Today, in an op-ed for Cleveland.com, marriage equality hero Jim Obergefell asks GOP Presidential hopefuls to go on the record about their stance on LGBT equality.
His op-ed reads:
As a proud Ohioan, I know quite well that the path to the presidency runs through the Buckeye State. Having lived here for the better part of five decades, I'm familiar with the fact that no successful presidential candidate since John F. Kennedy has won the White House without winning Ohio, and that no Republican candidate has ever won the presidency without securing our electoral votes. That's why the decision to host this year's first official Republican presidential primary debate in Cleveland this week wasn't the least bit surprising.
As the debate draws closer, I've found myself thinking about the often-repeated saying, "As Ohio goes, so goes the nation," and how this upcoming election could impact my marriage. When I look at my wedding ring, I see the honesty, trust and love I shared with my husband. And looking ahead, I need to know: Do the presidential candidates see the same thing, or do they see an opportunity to drive us apart? What will my marriage mean in 2016 and beyond if a candidate who opposes marriage equality wins the White House?
My late husband, John Arthur, and I married in Maryland in 2013. Although we shared our lives with one another for more than two decades, because of state law, Ohio refused to recognize our marriage. As a result, we waged a legal battle to force Ohio to do so, and following his passing, I continued on my own to ensure that I would be listed as John's surviving spouse on his death certificate.
This June, the U.S. Supreme Court declared that my marriage mattered. In Obergefell v. Hodges, it ruled that Ohio and every other state had to recognize the fundamental right of committed, loving same-sex couples to marry, and in doing so, established nationwide marriage equality. For millions of LGBT people and thousands of loving, committed same-sex couples, the momentous decision meant that for the first time, our relationships were truly equal in the eyes of the law.
Presidential candidates from all political stripes, of course, took notice and responded to this momentous decision. While former Secretary of State Hillary Clinton, Sen. Bernie Sanders of Vermont, and former Maryland Gov. Martin O'Malley all hailed the ruling, other candidates took a decidedly different approach.
Wisconsin Gov. Scott Walker said that the Supreme Court had made "a grave mistake" and that the only way forward was a constitutional amendment allowing states to "re-ban" same-sex marriage. Sen. Ted Cruz of Texas said that a decision in favor of marriage equality would be "naked and lawless judicial activism," and following the decision, exclaimed that the day of the ruling was "some of the darkest 24 hours in our history." Louisiana Gov. Bobby Jindal said that it paved the way for "an all out assault" on religious freedom. Sen. Marco Rubio of Florida and former Texas Gov. Rick Perry made clear they hope to undermine this historic ruling for fairness, telling interviewers that future presidents should only nominate Supreme Court justices who would apply the Constitution as "originally understood," and overturn it.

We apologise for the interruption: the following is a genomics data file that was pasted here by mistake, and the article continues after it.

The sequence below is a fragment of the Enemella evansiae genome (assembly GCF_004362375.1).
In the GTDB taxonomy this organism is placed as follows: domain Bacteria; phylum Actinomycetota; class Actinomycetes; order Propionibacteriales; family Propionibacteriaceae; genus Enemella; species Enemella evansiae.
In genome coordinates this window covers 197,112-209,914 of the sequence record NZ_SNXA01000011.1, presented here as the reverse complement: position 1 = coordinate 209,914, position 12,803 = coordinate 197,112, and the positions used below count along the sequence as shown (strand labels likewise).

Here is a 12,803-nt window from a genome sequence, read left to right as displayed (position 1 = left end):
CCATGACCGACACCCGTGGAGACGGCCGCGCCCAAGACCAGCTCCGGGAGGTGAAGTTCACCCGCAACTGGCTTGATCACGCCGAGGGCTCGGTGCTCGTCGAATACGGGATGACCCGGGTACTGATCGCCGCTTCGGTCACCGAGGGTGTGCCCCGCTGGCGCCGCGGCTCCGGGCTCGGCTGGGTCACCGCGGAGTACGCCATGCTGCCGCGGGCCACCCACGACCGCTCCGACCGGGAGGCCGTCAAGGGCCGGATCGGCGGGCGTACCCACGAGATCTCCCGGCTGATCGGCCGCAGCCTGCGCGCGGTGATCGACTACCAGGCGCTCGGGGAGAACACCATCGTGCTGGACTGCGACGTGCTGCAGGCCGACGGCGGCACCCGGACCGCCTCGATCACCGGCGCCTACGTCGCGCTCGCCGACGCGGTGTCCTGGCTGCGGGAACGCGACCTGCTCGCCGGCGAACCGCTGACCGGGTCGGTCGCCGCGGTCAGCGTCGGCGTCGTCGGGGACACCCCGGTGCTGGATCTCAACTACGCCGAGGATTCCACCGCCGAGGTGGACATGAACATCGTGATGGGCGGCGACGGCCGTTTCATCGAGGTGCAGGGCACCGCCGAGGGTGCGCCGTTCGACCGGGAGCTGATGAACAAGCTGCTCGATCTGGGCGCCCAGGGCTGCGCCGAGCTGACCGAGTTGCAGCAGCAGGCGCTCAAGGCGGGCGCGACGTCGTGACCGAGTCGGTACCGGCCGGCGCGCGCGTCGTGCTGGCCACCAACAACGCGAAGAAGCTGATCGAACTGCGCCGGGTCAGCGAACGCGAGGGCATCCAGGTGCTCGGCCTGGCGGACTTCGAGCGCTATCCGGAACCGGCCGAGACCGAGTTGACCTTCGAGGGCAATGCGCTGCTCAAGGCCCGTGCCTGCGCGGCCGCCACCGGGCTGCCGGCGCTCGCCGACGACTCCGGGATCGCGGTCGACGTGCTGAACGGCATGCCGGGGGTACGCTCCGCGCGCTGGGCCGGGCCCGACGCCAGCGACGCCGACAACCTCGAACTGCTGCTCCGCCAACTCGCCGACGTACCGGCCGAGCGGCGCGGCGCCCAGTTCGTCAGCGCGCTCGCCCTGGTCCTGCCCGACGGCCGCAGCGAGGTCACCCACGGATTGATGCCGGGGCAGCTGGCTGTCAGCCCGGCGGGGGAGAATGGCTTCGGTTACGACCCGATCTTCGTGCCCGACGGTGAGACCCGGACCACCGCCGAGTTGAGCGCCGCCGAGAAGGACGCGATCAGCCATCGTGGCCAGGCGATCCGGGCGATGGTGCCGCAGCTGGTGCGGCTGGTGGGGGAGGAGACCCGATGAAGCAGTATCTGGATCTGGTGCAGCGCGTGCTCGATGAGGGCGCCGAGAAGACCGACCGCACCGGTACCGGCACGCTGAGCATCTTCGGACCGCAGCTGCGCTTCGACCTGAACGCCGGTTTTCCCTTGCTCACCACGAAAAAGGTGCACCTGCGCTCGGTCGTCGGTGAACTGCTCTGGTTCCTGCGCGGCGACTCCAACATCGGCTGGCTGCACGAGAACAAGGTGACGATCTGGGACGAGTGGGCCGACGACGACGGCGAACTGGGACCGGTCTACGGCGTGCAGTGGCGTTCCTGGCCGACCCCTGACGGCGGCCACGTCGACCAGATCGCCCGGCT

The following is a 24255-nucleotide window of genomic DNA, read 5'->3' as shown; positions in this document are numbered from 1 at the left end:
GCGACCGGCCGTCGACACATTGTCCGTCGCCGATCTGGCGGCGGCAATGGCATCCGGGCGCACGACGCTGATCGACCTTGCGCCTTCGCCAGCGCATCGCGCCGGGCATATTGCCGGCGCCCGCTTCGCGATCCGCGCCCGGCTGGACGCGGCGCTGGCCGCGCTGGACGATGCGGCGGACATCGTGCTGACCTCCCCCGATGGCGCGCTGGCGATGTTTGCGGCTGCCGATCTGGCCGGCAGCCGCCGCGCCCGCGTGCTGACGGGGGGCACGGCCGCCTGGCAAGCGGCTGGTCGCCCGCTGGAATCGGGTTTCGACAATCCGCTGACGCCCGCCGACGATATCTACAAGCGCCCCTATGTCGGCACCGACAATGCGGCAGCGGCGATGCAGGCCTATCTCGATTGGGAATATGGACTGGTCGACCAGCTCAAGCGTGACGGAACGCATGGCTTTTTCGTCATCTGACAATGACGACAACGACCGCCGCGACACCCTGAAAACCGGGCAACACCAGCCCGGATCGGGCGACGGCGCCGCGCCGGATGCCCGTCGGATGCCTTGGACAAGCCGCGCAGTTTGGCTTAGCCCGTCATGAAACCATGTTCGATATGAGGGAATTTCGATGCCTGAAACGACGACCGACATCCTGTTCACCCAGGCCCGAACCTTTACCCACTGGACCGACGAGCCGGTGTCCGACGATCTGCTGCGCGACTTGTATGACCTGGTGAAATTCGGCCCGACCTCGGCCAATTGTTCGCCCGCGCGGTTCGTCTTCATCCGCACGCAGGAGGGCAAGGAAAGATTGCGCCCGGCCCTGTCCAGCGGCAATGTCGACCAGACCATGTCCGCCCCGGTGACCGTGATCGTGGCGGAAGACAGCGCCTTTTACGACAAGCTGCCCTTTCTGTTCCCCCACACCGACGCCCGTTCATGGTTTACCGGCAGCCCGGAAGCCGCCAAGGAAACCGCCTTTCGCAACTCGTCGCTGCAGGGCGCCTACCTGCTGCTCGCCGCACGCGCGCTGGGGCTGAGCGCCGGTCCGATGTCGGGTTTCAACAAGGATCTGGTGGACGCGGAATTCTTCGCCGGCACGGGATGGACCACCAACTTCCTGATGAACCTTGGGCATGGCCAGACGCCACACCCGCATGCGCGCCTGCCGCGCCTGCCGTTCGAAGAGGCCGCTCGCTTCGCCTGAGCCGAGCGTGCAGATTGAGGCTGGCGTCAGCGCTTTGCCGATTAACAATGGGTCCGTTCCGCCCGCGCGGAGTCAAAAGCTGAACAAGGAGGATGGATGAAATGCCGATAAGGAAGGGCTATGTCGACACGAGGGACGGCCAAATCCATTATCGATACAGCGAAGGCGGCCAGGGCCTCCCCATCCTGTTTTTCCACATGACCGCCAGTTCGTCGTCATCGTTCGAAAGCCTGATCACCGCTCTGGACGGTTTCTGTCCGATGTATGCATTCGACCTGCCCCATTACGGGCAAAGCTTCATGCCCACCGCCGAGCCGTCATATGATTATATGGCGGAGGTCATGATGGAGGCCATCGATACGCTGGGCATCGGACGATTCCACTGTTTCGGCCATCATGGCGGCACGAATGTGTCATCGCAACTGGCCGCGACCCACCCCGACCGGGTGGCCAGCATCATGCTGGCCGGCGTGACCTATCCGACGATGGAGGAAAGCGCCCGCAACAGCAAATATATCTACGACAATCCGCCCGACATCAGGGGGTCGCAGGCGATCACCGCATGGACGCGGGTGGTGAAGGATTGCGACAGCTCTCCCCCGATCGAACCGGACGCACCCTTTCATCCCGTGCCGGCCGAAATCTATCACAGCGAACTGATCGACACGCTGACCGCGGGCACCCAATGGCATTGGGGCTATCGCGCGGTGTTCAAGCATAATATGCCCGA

Former Florida Gov. Jeb Bush, Ohio Gov. John Kasich, and others stated their disagreement with the ruling, re-emphasized their opposition to marriage equality, but provided few or no additional details as to what that would mean should they be elected.
As an Ohioan, a voter, and a gay American, this all left me with some important, straightforward questions, ones that I hope all Republican presidential candidates will be asked when they come to Cleveland on Thursday: Do you support efforts to undo my marriage? If you win the presidency, will you follow Bob Vander Plaats of The Family Leader and support a constitutional amendment that would invalidate my marriage? Do you seek to be able to "fire" any Supreme Court justice that disagrees with the majority, as Dr. Ben Carson wishes to? Would you apply a litmus test to your Supreme Court nominees, so that only those who would overturn Obergefell v. Hodges would be considered? When you say that marriage equality is now "the law of the land," does that mean you'll defend it?
Also, given the widespread support from Democratic, Republican, and independent voters for much-needed LGBT nondiscrimination protections, will you support the recently introduced Equality Act, which would explicitly write them into federal law? Or will you stand against it?
Ohio is my home, where John and I spent 20 years as contributing members of our community, building a family and a life together. But it's also the state that stood against our marriage, forcing us to go all the way to the highest court in the land to ensure that we had the same right to have our marriage recognized like everyone else. When Republican presidential hopefuls gather here this week, it's important that voters in Ohio and across the country learn whether they will drag us back to an era in which gay and lesbian couples can no longer marry. For me and my family, and for millions who stood up for equality across the country, we've earned the right to know.
To learn more about the GOP Presidential landscape, visit www.hrc.org/2016RepublicanFacts.
Do you stand with Jim? Share the image below now to show your support.